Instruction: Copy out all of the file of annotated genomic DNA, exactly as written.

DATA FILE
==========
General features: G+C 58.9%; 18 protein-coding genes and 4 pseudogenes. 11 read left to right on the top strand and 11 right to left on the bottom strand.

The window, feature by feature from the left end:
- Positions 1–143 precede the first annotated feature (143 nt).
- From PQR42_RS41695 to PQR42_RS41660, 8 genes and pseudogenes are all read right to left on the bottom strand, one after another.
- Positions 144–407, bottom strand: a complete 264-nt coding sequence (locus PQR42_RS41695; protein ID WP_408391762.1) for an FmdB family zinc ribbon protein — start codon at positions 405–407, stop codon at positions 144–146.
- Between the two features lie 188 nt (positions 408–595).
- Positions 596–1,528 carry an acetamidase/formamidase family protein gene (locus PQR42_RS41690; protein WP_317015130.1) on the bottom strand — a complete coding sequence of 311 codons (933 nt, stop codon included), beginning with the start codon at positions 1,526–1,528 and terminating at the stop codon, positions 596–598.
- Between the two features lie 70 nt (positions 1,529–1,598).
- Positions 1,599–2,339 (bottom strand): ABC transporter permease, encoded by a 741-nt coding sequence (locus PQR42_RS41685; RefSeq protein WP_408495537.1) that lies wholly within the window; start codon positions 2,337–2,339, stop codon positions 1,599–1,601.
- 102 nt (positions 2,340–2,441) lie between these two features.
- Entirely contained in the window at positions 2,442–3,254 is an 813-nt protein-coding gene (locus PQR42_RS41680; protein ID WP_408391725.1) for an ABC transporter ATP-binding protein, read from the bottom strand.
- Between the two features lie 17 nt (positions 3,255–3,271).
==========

General features: G+C 58.9%; 18 protein-coding genes and 4 pseudogenes. 11 read left to right on the top strand and 11 right to left on the bottom strand.

The window, feature by feature from the left end:
- Positions 1–143 precede the first annotated feature (143 nt).
- From PQR42_RS41695 to PQR42_RS41660, 8 genes and pseudogenes are all read right to left on the bottom strand, one after another.
- Positions 144–407, bottom strand: a complete 264-nt coding sequence (locus PQR42_RS41695; protein ID WP_408391762.1) for an FmdB family zinc ribbon protein — start codon at positions 405–407, stop codon at positions 144–146.
- Between the two features lie 188 nt (positions 408–595).
- Positions 596–1,528 carry an acetamidase/formamidase family protein gene (locus PQR42_RS41690; protein WP_317015130.1) on the bottom strand — a complete coding sequence of 311 codons (933 nt, stop codon included), beginning with the start codon at positions 1,526–1,528 and terminating at the stop codon, positions 596–598.
- Between the two features lie 70 nt (positions 1,529–1,598).
- Positions 1,599–2,339 (bottom strand): ABC transporter permease, encoded by a 741-nt coding sequence (locus PQR42_RS41685; RefSeq protein WP_408495537.1) that lies wholly within the window; start codon positions 2,337–2,339, stop codon positions 1,599–1,601.
- 102 nt (positions 2,340–2,441) lie between these two features.
- Entirely contained in the window at positions 2,442–3,254 is an 813-nt protein-coding gene (locus PQR42_RS41680; protein ID WP_408391725.1) for an ABC transporter ATP-binding protein, read from the bottom strand.
- Between the two features lie 17 nt (positions 3,255–3,271).